Dec. 1st, 2005 11:52 am
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It is that time of year when the dead tree media roll out their "best of the year" lists (e.g. positively the most useful gold-plated toilet brush with leather case by Dunhill etc) in an effort to give people christmas pressie ideas. Sunday's Observer had a list of best books from a wide range of popular figures: meaning authors, academics, tv presenters and other media types.

Most of these lists make me wonder how many of the recommendations are based on what the participants think they ought to be recommending as 'best' rather than what they actually enjoyed the most. I am aware that this is not always the same thing, and it would both be boring and unprintable if you had 30 instances of "Damn you Dan Brown you hooked me..."

Nevertheless the list seemed to me to be self-consciously highbrow, but then this is probably my kneejerk anti-lit. fic. reaction being a willing, though not uncritical, resident of the the sci fi and fantasy ghetto. (inverted snobbery?)

this entry caught my eye:

"Lauren Laverne
XFM Breakfast Show DJ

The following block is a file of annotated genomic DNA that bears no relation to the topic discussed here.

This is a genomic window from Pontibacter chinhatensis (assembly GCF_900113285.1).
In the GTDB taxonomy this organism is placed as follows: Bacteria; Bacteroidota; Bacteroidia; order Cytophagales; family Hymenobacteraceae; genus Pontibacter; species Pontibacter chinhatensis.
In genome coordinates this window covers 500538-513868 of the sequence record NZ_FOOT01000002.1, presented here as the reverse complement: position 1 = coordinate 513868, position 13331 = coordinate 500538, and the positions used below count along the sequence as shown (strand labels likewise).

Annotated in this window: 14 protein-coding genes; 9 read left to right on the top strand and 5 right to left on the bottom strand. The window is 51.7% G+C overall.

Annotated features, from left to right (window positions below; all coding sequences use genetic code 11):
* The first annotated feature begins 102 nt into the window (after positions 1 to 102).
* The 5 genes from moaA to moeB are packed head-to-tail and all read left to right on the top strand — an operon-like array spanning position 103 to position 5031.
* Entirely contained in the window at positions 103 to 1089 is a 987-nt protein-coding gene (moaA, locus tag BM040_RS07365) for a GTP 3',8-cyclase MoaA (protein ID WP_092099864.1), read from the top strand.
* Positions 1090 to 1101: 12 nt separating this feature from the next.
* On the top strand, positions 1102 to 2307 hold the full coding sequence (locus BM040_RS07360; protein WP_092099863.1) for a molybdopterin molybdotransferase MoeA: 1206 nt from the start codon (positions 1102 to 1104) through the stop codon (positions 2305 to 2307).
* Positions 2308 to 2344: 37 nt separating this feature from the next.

The Amazing Adventures of Kavalier And Clay (HarperCollins, £7.99) by Michael Chabon is an incredibly complex and profound yet elegantly crafted story that makes you cry and laugh within a paragraph. Michael Chabon is one of the most brilliantly artful writers ever. Whether you want it to or not his prose will charm your socks off. Read this book and you'll wear it afterwards like invisible yet stylish jewellery. A delight."

I've read the Chabon book and have to agree with Lauren. I haven't heard her present the Breakfast Show. I like XFM but only listen to it for two weeks every six months, more than enough time to memorise the far too short playlist and the crappily repetitive adverts, any more exposure than that and i go slightly loopy and start quoting the 'small print' of the ads eg (offer only available in store, current performance no guide to future earnings etc etc)

I just love the imagery of that penultimate sentence. I really feel that every book I read leaves it's mark on me on the way through, as it were. The good ones are to be cherished and 'invisible and stylish jewellery' just about sums it up for me.


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